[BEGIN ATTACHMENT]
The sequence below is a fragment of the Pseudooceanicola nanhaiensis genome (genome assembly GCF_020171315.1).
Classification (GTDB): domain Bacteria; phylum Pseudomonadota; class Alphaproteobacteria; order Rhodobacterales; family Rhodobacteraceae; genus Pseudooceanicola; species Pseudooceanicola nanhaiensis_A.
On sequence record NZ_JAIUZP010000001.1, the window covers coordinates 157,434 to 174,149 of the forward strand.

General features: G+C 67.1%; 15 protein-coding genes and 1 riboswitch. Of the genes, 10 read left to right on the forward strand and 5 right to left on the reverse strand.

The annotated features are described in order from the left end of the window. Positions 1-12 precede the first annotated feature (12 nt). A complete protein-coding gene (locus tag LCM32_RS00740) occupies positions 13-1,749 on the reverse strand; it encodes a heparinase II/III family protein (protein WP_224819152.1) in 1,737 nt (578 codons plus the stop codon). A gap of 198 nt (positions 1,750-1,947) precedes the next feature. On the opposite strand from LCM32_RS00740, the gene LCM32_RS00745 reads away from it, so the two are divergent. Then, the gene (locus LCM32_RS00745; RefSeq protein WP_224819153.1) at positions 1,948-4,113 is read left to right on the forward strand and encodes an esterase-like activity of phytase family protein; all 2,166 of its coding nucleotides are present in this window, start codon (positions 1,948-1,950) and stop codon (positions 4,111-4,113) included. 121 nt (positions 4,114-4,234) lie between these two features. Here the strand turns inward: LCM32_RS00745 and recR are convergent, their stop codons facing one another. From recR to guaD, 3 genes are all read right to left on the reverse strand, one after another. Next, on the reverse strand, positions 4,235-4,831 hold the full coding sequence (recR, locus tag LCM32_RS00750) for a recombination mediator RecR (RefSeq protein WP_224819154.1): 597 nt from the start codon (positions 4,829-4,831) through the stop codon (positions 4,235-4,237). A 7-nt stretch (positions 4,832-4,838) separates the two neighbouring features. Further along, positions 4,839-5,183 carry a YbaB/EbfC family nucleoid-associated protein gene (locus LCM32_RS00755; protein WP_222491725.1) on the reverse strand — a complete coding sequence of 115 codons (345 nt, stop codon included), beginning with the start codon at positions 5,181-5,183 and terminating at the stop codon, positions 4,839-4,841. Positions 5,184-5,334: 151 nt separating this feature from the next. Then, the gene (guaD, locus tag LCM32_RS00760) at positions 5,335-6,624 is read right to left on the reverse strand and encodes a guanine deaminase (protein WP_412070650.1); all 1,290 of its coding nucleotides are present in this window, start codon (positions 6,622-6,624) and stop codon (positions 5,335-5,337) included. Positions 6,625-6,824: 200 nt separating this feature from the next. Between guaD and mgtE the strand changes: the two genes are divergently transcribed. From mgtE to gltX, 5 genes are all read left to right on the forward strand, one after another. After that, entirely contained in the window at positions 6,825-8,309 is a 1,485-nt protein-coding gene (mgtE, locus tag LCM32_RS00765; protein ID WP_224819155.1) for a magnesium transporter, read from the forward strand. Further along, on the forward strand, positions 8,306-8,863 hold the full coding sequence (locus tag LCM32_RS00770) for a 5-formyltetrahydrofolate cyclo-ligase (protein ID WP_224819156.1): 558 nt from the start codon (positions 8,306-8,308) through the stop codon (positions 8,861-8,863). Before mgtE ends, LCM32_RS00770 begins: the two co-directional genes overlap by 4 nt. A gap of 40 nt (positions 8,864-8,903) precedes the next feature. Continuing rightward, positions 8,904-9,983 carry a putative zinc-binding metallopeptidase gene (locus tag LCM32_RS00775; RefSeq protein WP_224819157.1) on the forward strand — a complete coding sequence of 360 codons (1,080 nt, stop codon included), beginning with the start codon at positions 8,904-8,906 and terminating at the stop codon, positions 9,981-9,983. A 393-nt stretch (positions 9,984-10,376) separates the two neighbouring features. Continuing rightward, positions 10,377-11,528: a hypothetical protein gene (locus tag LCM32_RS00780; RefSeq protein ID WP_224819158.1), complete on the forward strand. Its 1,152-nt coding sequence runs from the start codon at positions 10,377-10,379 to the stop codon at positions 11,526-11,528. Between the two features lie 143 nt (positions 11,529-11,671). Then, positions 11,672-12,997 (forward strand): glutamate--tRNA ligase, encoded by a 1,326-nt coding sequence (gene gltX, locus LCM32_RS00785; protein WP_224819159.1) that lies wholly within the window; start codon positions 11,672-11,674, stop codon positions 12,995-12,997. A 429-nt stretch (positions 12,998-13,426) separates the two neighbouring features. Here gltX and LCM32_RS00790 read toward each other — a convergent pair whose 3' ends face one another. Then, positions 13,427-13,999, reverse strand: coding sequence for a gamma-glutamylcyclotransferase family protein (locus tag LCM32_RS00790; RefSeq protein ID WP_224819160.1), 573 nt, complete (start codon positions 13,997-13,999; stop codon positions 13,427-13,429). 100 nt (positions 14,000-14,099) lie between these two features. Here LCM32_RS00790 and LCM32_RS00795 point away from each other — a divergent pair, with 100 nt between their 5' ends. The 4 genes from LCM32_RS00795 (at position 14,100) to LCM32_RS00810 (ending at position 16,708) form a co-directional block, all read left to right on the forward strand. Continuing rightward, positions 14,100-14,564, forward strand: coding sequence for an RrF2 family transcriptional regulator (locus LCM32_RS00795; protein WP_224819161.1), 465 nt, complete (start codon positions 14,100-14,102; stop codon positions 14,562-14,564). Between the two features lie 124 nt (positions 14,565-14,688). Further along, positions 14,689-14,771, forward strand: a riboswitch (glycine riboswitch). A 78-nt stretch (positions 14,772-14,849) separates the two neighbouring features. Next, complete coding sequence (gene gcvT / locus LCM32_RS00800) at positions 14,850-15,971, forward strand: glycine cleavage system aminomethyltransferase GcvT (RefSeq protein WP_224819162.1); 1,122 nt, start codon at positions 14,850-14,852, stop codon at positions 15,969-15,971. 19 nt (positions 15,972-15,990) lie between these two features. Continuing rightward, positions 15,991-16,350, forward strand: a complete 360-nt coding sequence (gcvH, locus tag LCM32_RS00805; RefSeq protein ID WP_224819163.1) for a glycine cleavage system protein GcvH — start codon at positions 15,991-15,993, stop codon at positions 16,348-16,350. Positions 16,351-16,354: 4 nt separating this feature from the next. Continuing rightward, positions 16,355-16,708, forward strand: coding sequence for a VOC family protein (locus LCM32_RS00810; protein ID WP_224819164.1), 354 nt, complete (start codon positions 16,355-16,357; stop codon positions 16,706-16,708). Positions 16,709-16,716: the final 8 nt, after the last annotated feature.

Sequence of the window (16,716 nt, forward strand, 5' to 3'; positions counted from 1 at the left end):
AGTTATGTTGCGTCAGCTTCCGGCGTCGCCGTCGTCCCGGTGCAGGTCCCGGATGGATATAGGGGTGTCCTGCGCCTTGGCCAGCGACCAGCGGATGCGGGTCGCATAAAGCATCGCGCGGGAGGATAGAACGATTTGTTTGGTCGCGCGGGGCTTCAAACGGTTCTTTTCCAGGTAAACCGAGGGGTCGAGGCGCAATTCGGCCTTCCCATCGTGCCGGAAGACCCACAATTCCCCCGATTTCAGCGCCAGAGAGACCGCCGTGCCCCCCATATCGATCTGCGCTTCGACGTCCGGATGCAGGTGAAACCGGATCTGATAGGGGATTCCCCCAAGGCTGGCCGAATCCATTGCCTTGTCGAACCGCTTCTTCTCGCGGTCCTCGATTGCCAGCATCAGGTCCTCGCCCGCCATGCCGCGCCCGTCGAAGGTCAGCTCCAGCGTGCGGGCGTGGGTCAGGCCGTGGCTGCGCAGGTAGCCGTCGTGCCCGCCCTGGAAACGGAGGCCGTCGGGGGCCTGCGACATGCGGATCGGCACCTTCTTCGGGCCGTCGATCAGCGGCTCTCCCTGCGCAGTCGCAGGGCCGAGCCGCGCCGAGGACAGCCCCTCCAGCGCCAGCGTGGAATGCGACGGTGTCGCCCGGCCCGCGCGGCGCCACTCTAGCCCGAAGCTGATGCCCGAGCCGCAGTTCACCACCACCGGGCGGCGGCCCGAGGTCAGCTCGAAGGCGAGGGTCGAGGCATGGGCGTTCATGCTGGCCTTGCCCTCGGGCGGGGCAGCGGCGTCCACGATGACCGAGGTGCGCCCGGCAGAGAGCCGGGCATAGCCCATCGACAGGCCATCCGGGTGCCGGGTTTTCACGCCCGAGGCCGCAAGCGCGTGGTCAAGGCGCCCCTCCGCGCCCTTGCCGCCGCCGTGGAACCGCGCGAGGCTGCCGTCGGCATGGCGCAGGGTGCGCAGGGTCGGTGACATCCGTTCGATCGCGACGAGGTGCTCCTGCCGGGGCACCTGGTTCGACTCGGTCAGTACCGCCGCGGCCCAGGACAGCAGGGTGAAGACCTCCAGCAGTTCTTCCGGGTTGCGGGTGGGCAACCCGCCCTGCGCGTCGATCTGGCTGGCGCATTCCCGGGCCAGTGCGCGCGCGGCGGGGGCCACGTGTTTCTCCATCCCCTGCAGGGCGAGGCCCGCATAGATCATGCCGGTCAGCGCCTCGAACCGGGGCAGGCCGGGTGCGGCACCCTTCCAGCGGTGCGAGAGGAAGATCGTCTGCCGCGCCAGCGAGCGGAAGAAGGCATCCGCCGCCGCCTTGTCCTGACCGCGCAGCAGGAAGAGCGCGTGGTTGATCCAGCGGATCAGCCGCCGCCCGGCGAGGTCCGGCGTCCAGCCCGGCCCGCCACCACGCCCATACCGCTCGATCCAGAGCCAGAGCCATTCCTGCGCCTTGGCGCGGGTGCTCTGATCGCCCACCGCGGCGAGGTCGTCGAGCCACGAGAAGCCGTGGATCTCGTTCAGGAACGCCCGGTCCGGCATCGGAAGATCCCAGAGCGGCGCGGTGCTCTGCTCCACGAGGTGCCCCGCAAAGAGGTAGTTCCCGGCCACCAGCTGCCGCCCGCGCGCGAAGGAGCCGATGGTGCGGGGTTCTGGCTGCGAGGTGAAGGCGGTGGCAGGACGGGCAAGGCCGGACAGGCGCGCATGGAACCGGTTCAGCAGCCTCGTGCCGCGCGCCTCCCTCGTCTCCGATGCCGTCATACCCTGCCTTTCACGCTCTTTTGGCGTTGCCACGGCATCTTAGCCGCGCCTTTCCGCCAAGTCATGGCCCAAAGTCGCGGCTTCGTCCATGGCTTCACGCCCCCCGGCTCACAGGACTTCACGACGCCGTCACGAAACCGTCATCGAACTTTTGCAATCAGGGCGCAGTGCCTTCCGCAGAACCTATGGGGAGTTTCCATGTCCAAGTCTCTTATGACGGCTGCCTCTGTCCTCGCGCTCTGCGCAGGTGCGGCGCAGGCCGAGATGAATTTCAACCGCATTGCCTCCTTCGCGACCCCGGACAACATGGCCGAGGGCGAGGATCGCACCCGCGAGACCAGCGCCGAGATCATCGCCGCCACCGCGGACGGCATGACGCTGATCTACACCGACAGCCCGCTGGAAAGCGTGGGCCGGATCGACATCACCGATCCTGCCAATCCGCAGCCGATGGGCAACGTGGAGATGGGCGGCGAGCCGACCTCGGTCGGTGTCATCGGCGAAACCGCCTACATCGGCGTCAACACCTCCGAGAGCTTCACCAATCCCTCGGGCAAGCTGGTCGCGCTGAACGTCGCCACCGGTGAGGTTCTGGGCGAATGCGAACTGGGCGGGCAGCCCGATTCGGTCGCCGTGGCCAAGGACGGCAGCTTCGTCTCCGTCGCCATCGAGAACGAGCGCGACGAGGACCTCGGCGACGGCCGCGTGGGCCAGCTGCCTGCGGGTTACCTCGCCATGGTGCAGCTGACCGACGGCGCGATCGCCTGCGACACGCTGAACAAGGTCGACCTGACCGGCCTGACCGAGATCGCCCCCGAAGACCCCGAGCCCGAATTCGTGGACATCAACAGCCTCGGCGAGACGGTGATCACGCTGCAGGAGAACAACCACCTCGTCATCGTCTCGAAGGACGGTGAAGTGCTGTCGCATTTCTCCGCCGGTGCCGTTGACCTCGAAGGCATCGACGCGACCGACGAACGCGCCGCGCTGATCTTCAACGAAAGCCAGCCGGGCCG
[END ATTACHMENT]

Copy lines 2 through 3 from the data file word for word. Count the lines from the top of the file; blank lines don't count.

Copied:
Classification (GTDB): domain Bacteria; phylum Pseudomonadota; class Alphaproteobacteria; order Rhodobacterales; family Rhodobacteraceae; genus Pseudooceanicola; species Pseudooceanicola nanhaiensis_A.
On sequence record NZ_JAIUZP010000001.1, the window covers coordinates 157,434 to 174,149 of the forward strand.